The males have flat antlers.
Then we have the red deer which is much larger than the fallow deer and second largest ot the four deer species in Skåne. It's also the symbol animal of the county Skåne and the biggest chance to see them is during dawn or dusk; beacuse they hide in the woods during the day. During autumn nights, one can hear their bellow several kilometers away. Sometimes a fight can occur.
A very small amount of moose live in Fyledalen as well, but these you see very rarely.
Every day, many animals are crossing the valley and the railway between the forested and protective slopes.
As for the vild boars; they move in herds, mostly during the night and they often run in a long row behind eachother; the big ones mixed with the small ones. And they move fast... We usually say that if one boar appears; several are likely to follow behind him...
Wild boars are very shy animals and are therefore most active during the dark hours of the day. However, you often see traces from them on the ground where they've been digging for food. During one single night, the boars digging can mess up a big piece of land. If you move quiet and slowly in the forest, you might hear their gruffing sound through some dense shrubbery where they like to relax during daylight. But don't go too close, keep a great distance because if the sow has got piglets, she is very aggressive and dangerous.
Badgers and martens are also animals that are more likely to be seen during dusk when they go out food hunting. My grandfather used to say that if you were to go out in the forest where there could be badgers, you should always put some crackers in your wellies. It was said that if the badger bits your leg he doesn't let go until he hears a crunch...(!) Do you dare taking the risk..?
In the old days, the land was splitted up in small pieces between several small farms. These pieces of land was cut off from eachother by dry stone walls, carefully made by thousands and thousands of stones in long lines. The dry stone walls has remained in the forests and today they serve perfectly as home for many small animals. If you during a sunny day sit down close to a stone wall, the chance is big that you'll get to see some animal; maybe a curious weasel who wants to see who you are...
Lizards and snakes are also fans of the sun, but they will quickly disappear as soon as they notice your shadow on the ground.
Some years ago, me and my daughter Josefin started our own little project with sand lizards by Banvaktens kiosk. It turned out to be very successful and now we have a well-established colony of 12-15 individuals that will let you study them if you move carefully. Ask the staff in the kiosk!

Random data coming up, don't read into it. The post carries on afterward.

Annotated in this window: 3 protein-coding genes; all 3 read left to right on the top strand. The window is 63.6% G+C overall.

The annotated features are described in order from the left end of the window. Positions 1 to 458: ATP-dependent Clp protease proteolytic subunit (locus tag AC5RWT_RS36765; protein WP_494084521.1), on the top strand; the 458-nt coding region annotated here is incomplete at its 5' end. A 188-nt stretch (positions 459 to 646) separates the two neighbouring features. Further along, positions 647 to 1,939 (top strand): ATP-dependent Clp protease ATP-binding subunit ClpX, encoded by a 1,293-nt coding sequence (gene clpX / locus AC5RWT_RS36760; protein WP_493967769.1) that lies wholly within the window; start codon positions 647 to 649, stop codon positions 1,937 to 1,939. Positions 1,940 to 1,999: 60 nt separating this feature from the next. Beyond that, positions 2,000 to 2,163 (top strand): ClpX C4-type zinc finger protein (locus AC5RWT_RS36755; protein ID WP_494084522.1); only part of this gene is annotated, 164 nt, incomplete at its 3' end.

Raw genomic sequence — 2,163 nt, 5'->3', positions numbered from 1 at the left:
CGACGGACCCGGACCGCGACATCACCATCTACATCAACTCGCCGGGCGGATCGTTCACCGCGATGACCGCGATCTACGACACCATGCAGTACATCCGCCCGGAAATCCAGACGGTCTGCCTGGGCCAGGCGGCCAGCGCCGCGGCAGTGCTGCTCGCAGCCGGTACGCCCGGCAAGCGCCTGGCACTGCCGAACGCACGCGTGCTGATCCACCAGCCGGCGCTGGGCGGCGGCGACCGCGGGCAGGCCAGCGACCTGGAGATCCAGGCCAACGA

The sand lizard is a voracious little rascal. It catches both small flies and bigger preys like this katydid here, almost as big as itself...
Among logs and rocks, where they like to hang out, the male can be slightly easier to spot due to the fantastic lime greenish color on the two sides of his body.
The female is more light brownish but they both have brown parts on their backs with white small white dots. Often they sit still; bathing in the sunshine and sometimes you don't notice them until they start moving. Just like snakes, the sand lizard shed their skin as it grows.
We also have a few colubrids but they are a bit more shy... The colubrids has got a shining black color with a yellow smaller part arond its head. Both sand lizards and colubrids can move very quickly if frightened.
During the 90's the fox population suffered from scabies and many vanished. Today, one can once again see an occasional fox, sneeking around looking for a good meal. It can for example be a hare, rabbit, pheasant or different kind of small rodents. But if the fox doesn't manage to find something on his hunt, he might pay a visit to a hen house where the door isn't closed! Foxes are both clever and curious.
Around Fyledalen there are some really old pastures that look the same as they've always done. This is thanks to the farmers who've maintained them by only letting the cows stand for the grazing; just like in the old days. And in the pastures there are some thorn shrubs here and there which works perfect as protection for many small birds. There's also some alder marsh with really swampy and waterlogged ground where many moisture-loving plants live. Some of the small "lakes" are traces after smallscale peat industry.
These water accumulations are not very deep and are therefore many frog species like it there. The "garlic toad", European fire-bellied toad, agile frog and especially the extremely green little European tree frog.
The fire-bellied toad can barely be seen when it lies still by the water's edge. But when it comes up on land and feels threatened, it buckles up and streches out the front and back legs and shows of its sharply orange spotted belly to scare away the enemy.
The extremely green little European tree frog that have their lovely concerts during spring evenings and nights are great climbers. You can encounter them both by the pond as well as among the leaves in shrubs and trees. The tree frog is the loudest animal in all of Sweden in relation to its size and can be heard from over one kilometer of distance.